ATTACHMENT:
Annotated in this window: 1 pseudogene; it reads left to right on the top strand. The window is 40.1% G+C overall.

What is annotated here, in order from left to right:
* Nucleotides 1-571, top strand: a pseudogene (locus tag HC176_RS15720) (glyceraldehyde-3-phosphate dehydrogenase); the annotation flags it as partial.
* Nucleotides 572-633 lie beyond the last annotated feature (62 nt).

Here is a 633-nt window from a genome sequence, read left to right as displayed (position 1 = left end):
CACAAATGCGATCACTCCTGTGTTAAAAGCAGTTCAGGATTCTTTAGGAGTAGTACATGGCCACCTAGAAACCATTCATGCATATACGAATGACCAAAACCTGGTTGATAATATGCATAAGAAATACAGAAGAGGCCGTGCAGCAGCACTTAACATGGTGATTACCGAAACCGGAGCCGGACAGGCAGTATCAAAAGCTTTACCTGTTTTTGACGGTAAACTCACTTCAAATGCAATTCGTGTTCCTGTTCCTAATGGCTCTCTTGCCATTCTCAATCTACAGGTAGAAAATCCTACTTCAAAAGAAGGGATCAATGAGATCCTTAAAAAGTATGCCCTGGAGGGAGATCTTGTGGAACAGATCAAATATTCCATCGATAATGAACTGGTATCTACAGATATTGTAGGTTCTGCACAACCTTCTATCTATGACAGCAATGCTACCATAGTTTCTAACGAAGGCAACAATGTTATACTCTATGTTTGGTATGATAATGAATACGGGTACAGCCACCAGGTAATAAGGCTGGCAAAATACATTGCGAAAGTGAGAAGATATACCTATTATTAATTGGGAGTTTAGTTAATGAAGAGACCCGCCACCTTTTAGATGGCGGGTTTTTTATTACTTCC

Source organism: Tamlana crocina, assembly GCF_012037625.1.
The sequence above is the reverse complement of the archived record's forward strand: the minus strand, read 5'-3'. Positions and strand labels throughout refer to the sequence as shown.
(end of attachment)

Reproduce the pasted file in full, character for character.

Annotated in this window: 1 pseudogene; it reads left to right on the top strand. The window is 40.1% G+C overall.

What is annotated here, in order from left to right:
* Nucleotides 1-571, top strand: a pseudogene (locus tag HC176_RS15720) (glyceraldehyde-3-phosphate dehydrogenase); the annotation flags it as partial.
* Nucleotides 572-633 lie beyond the last annotated feature (62 nt).

Here is a 633-nt window from a genome sequence, read left to right as displayed (position 1 = left end):
CACAAATGCGATCACTCCTGTGTTAAAAGCAGTTCAGGATTCTTTAGGAGTAGTACATGGCCACCTAGAAACCATTCATGCATATACGAATGACCAAAACCTGGTTGATAATATGCATAAGAAATACAGAAGAGGCCGTGCAGCAGCACTTAACATGGTGATTACCGAAACCGGAGCCGGACAGGCAGTATCAAAAGCTTTACCTGTTTTTGACGGTAAACTCACTTCAAATGCAATTCGTGTTCCTGTTCCTAATGGCTCTCTTGCCATTCTCAATCTACAGGTAGAAAATCCTACTTCAAAAGAAGGGATCAATGAGATCCTTAAAAAGTATGCCCTGGAGGGAGATCTTGTGGAACAGATCAAATATTCCATCGATAATGAACTGGTATCTACAGATATTGTAGGTTCTGCACAACCTTCTATCTATGACAGCAATGCTACCATAGTTTCTAACGAAGGCAACAATGTTATACTCTATGTTTGGTATGATAATGAATACGGGTACAGCCACCAGGTAATAAGGCTGGCAAAATACATTGCGAAAGTGAGAAGATATACCTATTATTAATTGGGAGTTTAGTTAATGAAGAGACCCGCCACCTTTTAGATGGCGGGTTTTTTATTACTTCC

Source organism: Tamlana crocina, assembly GCF_012037625.1.
The sequence above is the reverse complement of the archived record's forward strand: the minus strand, read 5'-3'. Positions and strand labels throughout refer to the sequence as shown.